Police State/Civil Liberties

Let the Fire Burn: The MOVE Bombings 30 Years Later

The Waco of the 1980s.


MOVE members and police during the 1978 confrontation outside MOVE headquarters.

MOVE members and police during the 1978 confrontation outside MOVE headquarters.

It’s the week of the 29th anniversary of the MOVE bombings, and for those who were in the middle of it and are still with us, the memories of those tragic events still linger all these years later. As the haunting story unfolds in Jason Osder‘s Let the Fire Burn, which premieres tonight on Independent Lens on PBS (check local listings), you may be curious as to what became of some of the people involved.

[Much of the information cited here and linked is thanks to the Philadelphia Inquirer‘s 25th anniversary coverage.]

The saddest news of all is the very recent, sudden death of Michael Ward, aka Birdie Africa, who was the only child to survive the MOVE bombing. His mother Rhonda Africa was killed in the tragic event. Ward, only 41 at the time of his death, was on a cruise in the Caribbean with his family. Ward had fought through the pain of the awful events from his childhood to restart his life; from the New York Times obituary:

Yet after years of rehabilitation from injuries physical and psychological, he graduated from high school, served in the Army, became a father and made a career as a long-haul trucker and a barber.

Ramona Africa, the one adult survivor of the MOVE fire (and whom has an interesting quote of condolences in that article about Ward linked above), served seven years in prison on riot charges stemming from the 1985 confrontation. She later sued the city and pocketed part of a $1.5 million civil-rights judgment. She still lives in Philadelphia, and still upholds MOVE’s beliefs and causes. She said the group’s priority is still the “unrelenting fight for our brothers and sisters who’ve been in prison since 1978.” 

Meanwhile, she travels around the world – she’s been to Cuba, South Africa, and several European countries – spreading the message of John Africa. And as for MOVE itself, a current website shows the group to be still active.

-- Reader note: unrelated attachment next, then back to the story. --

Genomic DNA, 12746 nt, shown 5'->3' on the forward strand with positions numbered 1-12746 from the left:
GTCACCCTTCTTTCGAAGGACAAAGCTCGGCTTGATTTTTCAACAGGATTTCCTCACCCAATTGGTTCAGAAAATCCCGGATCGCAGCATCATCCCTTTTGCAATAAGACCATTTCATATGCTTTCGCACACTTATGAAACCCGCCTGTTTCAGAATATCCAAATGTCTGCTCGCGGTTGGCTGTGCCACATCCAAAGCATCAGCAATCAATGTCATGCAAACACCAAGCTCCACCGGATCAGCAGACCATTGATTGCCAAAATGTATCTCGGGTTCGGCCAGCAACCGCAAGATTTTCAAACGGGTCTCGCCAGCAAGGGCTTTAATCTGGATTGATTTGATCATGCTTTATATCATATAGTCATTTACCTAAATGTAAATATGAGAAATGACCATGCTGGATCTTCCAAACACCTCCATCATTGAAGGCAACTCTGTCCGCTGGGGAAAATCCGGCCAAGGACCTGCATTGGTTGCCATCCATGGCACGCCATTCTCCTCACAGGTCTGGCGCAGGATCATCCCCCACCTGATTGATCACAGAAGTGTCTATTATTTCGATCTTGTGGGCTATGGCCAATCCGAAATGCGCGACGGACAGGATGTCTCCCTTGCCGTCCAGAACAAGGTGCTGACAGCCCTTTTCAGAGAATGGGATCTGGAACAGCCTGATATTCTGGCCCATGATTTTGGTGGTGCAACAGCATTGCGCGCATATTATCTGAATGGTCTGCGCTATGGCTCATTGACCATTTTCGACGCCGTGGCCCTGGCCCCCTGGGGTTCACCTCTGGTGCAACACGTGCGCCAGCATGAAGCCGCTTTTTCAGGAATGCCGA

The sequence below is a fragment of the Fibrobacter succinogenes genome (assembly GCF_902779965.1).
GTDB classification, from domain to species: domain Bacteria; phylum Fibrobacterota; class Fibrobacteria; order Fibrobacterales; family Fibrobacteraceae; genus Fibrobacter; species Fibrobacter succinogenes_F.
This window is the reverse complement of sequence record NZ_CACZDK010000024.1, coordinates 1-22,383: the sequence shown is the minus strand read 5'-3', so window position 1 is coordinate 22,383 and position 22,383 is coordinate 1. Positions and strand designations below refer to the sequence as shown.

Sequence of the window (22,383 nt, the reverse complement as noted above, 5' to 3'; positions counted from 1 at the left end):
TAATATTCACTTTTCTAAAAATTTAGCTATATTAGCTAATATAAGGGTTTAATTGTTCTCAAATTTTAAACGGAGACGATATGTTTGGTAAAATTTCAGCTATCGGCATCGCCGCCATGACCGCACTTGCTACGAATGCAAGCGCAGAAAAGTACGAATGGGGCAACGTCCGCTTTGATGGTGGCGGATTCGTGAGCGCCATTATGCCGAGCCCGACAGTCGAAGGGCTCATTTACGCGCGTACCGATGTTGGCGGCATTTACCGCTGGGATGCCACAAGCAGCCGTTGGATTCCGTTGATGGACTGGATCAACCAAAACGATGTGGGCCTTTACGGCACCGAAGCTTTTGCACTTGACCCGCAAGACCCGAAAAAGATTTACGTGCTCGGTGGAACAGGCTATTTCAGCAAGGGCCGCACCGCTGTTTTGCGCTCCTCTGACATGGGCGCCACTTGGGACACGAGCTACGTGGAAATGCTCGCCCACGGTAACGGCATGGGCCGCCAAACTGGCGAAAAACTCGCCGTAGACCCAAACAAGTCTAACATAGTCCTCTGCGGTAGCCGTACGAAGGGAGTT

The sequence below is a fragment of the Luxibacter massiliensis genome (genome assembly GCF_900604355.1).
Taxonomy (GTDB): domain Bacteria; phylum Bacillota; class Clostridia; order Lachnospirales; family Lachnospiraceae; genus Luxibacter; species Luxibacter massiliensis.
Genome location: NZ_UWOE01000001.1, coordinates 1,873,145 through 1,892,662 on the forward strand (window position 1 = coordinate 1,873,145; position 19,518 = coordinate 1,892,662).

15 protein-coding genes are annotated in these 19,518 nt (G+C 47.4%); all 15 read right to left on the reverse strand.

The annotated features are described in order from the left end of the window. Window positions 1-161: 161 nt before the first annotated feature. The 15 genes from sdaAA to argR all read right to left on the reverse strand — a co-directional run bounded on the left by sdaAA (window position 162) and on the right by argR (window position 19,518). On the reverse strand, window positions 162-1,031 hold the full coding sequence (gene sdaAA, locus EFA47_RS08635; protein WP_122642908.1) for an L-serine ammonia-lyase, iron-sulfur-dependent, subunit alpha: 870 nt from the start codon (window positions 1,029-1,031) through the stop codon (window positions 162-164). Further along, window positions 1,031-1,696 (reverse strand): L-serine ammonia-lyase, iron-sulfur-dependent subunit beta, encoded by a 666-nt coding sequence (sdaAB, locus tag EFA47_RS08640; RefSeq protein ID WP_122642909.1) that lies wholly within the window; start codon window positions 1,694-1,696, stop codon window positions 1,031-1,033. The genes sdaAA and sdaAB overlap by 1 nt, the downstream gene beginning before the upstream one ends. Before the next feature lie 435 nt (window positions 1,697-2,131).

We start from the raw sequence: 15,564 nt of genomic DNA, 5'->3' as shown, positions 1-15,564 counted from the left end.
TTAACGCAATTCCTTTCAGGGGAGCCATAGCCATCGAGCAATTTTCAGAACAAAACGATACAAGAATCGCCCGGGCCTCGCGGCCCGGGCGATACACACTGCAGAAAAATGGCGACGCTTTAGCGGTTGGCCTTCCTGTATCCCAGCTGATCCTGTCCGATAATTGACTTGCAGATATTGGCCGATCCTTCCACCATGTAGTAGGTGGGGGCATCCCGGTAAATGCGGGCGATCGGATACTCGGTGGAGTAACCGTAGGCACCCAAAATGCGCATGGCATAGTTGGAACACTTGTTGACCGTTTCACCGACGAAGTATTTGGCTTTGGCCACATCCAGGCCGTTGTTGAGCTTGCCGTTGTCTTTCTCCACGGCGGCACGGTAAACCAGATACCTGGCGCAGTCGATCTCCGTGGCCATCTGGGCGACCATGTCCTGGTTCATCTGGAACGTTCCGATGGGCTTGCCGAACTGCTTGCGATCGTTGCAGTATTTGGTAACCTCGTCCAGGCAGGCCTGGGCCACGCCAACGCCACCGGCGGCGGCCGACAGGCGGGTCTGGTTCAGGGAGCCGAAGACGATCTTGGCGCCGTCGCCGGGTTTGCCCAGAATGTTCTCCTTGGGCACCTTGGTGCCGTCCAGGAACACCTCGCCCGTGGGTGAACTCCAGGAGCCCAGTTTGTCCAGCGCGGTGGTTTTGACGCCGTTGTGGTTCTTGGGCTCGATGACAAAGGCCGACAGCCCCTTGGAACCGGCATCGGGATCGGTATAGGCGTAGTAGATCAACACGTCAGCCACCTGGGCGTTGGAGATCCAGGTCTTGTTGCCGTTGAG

Here’s Ramona Africa a few years ago talking to Philadelphia TV current affairs host Art Fennell, giving her perspective on what happened in that city in the late ’70s and early ’80s.

Wilson Goode was mayor of Philadelphia for just over a year before being part of the MOVE maelstrom — his infamous words inspired the title to the film — but despite the controversy and the changing tide of public opinion about it, was re-elected mayor  in 1987. But an attempt to remain in the mayoral seat in 1991 was defeated as he was succeeded by former district attorney Ed Rendell.  Some would argue that Goode’s post-mayoral career — in which he’s worked in education and as a leader of prisoner outreach — initiated more positive change than as mayor; he’s currently a senior adviser to Public/Private Ventures where he oversees Amachi, a mentoring program for children of incarcerated parents. He was recently awarded the Purpose Prize, a $100,000 award given to exceptional individuals over age 60 who are working to address critical social problems.  [More on Wilson Goode in 2010.]

Here is an NBC News piece on Goode’s embattled mayoral reign, as he ran for re-election in 1987 (and in which he talks about the MOVE bombings):

As seen in the film, Police officer James Berghaier was one of the few law enforcement officers who clearly tried to do good in the MOVE conflagration when he risked his life to save young Birdie Africa, and is still haunted by the memory today. From that Phily.com piece:

2010: Berghaier, 60, has long struggled with the guilt he feels about not being able to save the other MOVE children. (He wasn’t aware they were there at the time.) He retired from the police force shortly after the MOVE confrontation and later divorced his wife. He bounced around to various jobs over the years, including working as a bar manager and as a janitor. Remarried, he lives in Northeast Philadelphia and works for a nonprofit agency.

Berghaier doesn’t think or talk about MOVE every day, but when he does, it clearly upsets him.

“I don’t act like this every day,” he said after getting teary during his interview. “I’ll probably find peace when I pass.”

Officer James Berghaier

Officer James Berghaier

And what of the townhome itself, the site of MOVE’s home and the bombing? 6221 Osage Avenue has had a difficult history, to say the least. From a 2005 USA Today article (and, sadly, as far as we can tell, very little has changed — see Google Maps, as of 2012):

Today, the site of the bombed house, 6221 Osage, is occupied by the police Civil Affairs Unit. The city rebuilt Osage Avenue, but the construction was so shoddy that years of repairs failed to fix the homes. Finally, the city condemned them and offered owners $150,000. Many took the buyout, but 24 families went to federal court. The city is appealing the judgment.

Explore more:

 NPR story: ‘Let The Fire Burn’: A Philadelphia Community Forever Changed

MOVE Bombing Still Leaves Philadelphia Scarred” [CBS News]

A lively post-film panel discussion with Ramona Africa, an emotional Officer James Berghaier, and filmmaker Jason Osder:


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